* Mike Schrimpf sent this out at around 5:30 yesterday…
To clarify a lot of misinformation that has been circulated today, below is a summary of President Cullerton’s consideration model for pension reform, which the governor is supporting. If President Cullerton has specific concerns with legislative language, we are confident those can be worked out. What is imperative now is for President Cullerton to make clear whether or not he stands in support of the below consideration model, developed by his office.
Pension Plan Summary
Tier 1 members (hired before January 1, 2011) in SERS, SURS, TRS, and GARS are provided two choices and must make an election between the two choices.
· COLA is the lessor of 3% OR ½ CPI, simple interest on the originally granted annuity.
In Exchange For
· Future increases in salary will count as pensionable salary.
· No changes to current level of pension benefits; COLA remains at 3% annually, compounded.
In Exchange For
· Future salary increases will not count as pensionable salary.
* Any “misinformation” was solely created by Gov. Rauner himself when he told reporters…
“In order for President Cullerton’s bill to be constitutional, salary increases have to be taken out of collective bargaining. This is a key point. Salary increases come out of collective bargaining. So the union has nothing to do with it in the future.”
That’s just not true. It’s so untrue as to be ridiculous.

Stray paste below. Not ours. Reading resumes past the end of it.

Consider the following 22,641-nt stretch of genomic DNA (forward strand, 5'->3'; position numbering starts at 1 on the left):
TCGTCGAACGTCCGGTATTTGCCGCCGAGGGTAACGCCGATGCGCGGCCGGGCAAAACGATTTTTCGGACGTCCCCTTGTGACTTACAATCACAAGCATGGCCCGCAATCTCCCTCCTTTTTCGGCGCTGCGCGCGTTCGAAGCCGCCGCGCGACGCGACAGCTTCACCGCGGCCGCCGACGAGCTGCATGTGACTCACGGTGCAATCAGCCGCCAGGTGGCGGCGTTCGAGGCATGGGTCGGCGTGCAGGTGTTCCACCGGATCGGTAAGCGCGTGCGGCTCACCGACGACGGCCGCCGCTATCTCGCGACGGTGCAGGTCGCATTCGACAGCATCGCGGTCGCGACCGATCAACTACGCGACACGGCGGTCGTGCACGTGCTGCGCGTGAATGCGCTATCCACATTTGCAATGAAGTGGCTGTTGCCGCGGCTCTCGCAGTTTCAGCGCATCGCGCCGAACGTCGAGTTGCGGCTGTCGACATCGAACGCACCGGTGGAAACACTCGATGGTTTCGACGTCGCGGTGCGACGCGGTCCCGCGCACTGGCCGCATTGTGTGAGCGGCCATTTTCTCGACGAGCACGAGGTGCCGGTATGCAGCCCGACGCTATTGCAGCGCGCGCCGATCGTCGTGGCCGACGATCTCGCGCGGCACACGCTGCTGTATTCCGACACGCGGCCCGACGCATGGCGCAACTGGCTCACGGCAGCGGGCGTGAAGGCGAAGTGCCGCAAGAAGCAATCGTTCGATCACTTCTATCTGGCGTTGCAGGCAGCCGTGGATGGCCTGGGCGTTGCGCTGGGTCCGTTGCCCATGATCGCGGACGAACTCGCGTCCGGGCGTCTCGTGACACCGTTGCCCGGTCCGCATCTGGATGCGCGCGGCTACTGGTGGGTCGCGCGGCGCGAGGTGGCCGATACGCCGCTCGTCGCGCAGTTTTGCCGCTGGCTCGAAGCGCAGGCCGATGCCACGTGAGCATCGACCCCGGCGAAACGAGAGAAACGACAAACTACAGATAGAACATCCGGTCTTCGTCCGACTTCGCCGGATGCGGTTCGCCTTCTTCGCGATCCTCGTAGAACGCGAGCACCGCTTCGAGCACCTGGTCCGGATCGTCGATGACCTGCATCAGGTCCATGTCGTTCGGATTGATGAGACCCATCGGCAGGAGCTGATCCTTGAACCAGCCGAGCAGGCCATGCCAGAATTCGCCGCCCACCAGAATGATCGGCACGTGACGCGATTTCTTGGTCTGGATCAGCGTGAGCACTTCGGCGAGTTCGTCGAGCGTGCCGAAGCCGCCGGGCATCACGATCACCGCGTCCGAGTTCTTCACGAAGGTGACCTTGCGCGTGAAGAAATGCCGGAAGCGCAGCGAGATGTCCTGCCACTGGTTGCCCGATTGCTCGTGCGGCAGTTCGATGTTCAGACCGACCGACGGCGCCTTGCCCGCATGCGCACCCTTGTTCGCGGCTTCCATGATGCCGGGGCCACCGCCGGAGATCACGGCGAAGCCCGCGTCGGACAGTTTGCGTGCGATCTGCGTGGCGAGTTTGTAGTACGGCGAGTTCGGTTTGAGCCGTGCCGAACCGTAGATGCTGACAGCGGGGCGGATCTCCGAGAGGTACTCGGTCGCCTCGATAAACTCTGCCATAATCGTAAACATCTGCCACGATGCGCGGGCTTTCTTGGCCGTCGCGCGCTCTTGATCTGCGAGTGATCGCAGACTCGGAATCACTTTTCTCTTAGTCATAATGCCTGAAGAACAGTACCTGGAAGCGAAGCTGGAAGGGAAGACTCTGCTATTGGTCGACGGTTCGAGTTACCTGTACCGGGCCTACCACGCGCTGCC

So, I asked Schrimpf why he didn’t just admit the governor made a mistake, which would instantly clear everything up.
Somebody else from the office called and we had a bit of a shouting match. Friendly, to be sure, but quite loud and extended.
* And then Schrimpf sent an e-mail labeled “Important Update” at 8:19 pm…
Please attribute to governor’s office:
“Perhaps the governor was not as precise in his word selection as the Democrats would have liked. To be clear, the governor agrees with the Senate President that the only labor law revisions that are necessary are those modest ones that ensure that employers shall not be required to bargain over compensation or benefits affected by President Cullerton’s changes, the impact of those changes, or the implementation of those changes. This is what the governor was trying to say. We agree. Let’s move forward to get pension reform done.”
* Natasha Korecki…
Reporters immediately raised suspicions in tweets and initial stories, wondering why Cullerton wasn’t standing next to Rauner. Plus, Rauner’s language was incendiary, sounding anything like someone who was trying to build bridges. He blasted Madigan, he blasted unions. Above all though, he said something Cullerton, who has courted unions, said he never would have agreed to: “Salary increases come out of collective bargaining so the union has nothing to do with it in the future. That is necessary and a requirement for this to be constitutional.” Adding that his and Cullerton’s lawyers agreed on this point. But, according to Cullerton, they hadn’t.
Take-away: Rauner’s credibility is on the line after this one. Illinois Playbook flagged earlier this week that Rauner was expected to make a series of announcements in the leadup to next week’s State of the State address. If his intentions weren’t questioned before. They will scrutinized closely, if not dismissed.
That said: Late Thursday, Cullerton’s office seemed open to moving forward with Rauner if indeed he was not demanding a poison pill. But the whole episode reflected the deep-seated distrust among the parties. The media was not kind.
This isn’t DC. But she makes a good point.